Maude Margaret Molesworth and Joan Hartigan to be inducted into Australian Tennis Hall of Fame
The induction of both early champions celebrates the centenary of women’s competition at what is now the Australian Open.
Aussie trailblazers Maude Margaret Molesworth and Joan Hartigan will be inducted into the Australian Tennis Hall of Fame at a special ceremony at Rod Laver Arena tonight.
Immortalised in bronze, their statues will join the host of Australian tennis legends in Garden Square at Melbourne Park, home of the Australian Open.
Internationally regarded as two of the greatest players to compete before the second World War, both women dominated on the national circuit and, as opportunities opened up for women, were recognised in both official and unofficial top-10 rankings.
Queenslander Molesworth, who died in 1985 at the grand age of 90, was 27 when she won the inaugural women’s singles title at the 1922 Australasian Championships, held at Rushcutters Bay, Sydney, and successfully defended her title the following year.
She was renowned for possessing a wide range of shots and for hitting the ball as hard as a man, her power honed from practising with male players.
“I practised and trained as hard as any boy and loved every minute of it,” Molesworth said on the 60th anniversary of that first final against Esna Boyd, which she won 6-3 10-8.
Taught to play by her Scottish-born father Alexander Mutch, Molesworth’s first success came when she won the Brisbane metropolitan singles and doubles titles in 1913, etching her name on both trophies for the next 25 years.
After her young career was on pause during World War 1, she added the NSW women’s singles crown in 1919, the Victorian and South Australian titles the following year and the Queensland championships in 1921, all leading to her ultimate status as Australian champion in 1922.
Married to educator and radio broadcaster Bevil Hugh Molesworth in 1918 and with her son, Hugh, born in 1925, she continued to dominate Australian tennis throughout the 1920s and ‘30s.
She also forged a successful doubles career, winning three Australian titles with fellow Queenslander Emily Westacott, together with 15 state doubles and mixed doubles titles.
Like most sportswomen of her time, Molesworth had few opportunities to test her skills in Europe, however she reached the last 16 of the French Championships in 1934 at the age of 40.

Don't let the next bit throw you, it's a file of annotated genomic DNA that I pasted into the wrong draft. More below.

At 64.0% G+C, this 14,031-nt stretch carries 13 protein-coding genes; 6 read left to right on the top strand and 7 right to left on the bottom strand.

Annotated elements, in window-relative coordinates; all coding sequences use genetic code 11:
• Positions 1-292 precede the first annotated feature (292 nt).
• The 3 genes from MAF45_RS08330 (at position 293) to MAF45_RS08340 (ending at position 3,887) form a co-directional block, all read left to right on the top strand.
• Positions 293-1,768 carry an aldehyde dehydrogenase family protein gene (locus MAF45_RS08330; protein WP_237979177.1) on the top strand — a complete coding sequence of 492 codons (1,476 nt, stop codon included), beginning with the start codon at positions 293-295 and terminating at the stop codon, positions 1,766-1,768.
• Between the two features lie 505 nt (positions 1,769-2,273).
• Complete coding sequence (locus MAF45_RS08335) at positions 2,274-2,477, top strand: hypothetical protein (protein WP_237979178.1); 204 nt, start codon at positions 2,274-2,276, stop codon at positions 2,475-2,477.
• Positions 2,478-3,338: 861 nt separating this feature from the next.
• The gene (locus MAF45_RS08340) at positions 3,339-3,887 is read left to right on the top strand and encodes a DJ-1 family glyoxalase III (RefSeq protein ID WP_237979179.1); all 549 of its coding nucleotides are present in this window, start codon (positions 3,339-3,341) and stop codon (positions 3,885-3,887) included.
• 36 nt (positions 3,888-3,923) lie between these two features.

Before the era of computer rankings, she was acknowledged as Australia’s first top 10-ranked player by esteemed English tennis correspondent, Wallis Myers of the Daily Telegraph.
Following retirement, Molesworth became Australia’s first female professional tennis coach and established a successful tennis, squash and table-tennis coaching business from the family home in Lindfield, New South Wales.
A gold coin depicting Molesworth has been used for the coin toss at AO matches this year as part of celebrations commemorating 100 years of the women’s event.
Molesworth’s legacy lived on well past her tennis achievements, and her great granddaughter has been named Maude in honour of her legendary ancestor.
“When I was younger I knew she was an Australian tennis champion and over the years I have come to know more about her and especially who she was as a woman. She was a pioneer for women in sport and I can say it feels an even greater honour to be named after Maude,” her great granddaughter Maude Molesworth said.
“She would say today that you don’t need to be a tennis champion to be great, you are already great and it feels like that is who she was.”
Younger than Molesworth by 18 years, Joan Hartigan was Australia’s No.1 ranked singles player between 1933-36.
Born in Sydney in 1912, Hartigan paid her own way to Europe in 1934 and 1935, where at the age of 21 she achieved a world No.8 ranking following a run to the Wimbledon semifinals in 1934.
Invited to tour with the Davis Cup team, she won the Australian singles title in 1933, 1934 and 1936.
Powerful, athletic and tall, Hartigan was another charismatic and engaging player who struck a hard ball off both sides. She also partnered 1930 Australian men’s singles champion Edgar Moon to win the 1934 Australian mixed title.
Hartigan enlisted in the Australian army in 1943 but was discharged in September that year. After the war, she married Hugh Moxon Bathurst, private secretary to Labor politician Senator James Fraser, who was Minister for Health under Prime Minister, Ben Chifley.
The couple spent a few years in England, returning in 1950 with their two-year-old son, Thomas Frederick Bathurst, who went on to be appointed Chief Justice of the Supreme Court of NSW in 2011.
“She always talked about winning the Australian Championships and she won it three times,” Bathurst said.
“A lot of people talked about her Wimbledon successes but she loved the Australian Championships and it was her crowning achievement.
“The women’s tour is now headline at the Australian Open and that would have really pleased her, because she played only 10 years after they were allowed to play. She would mutter darkly about equal pay, but she was pleased with the advance of it.”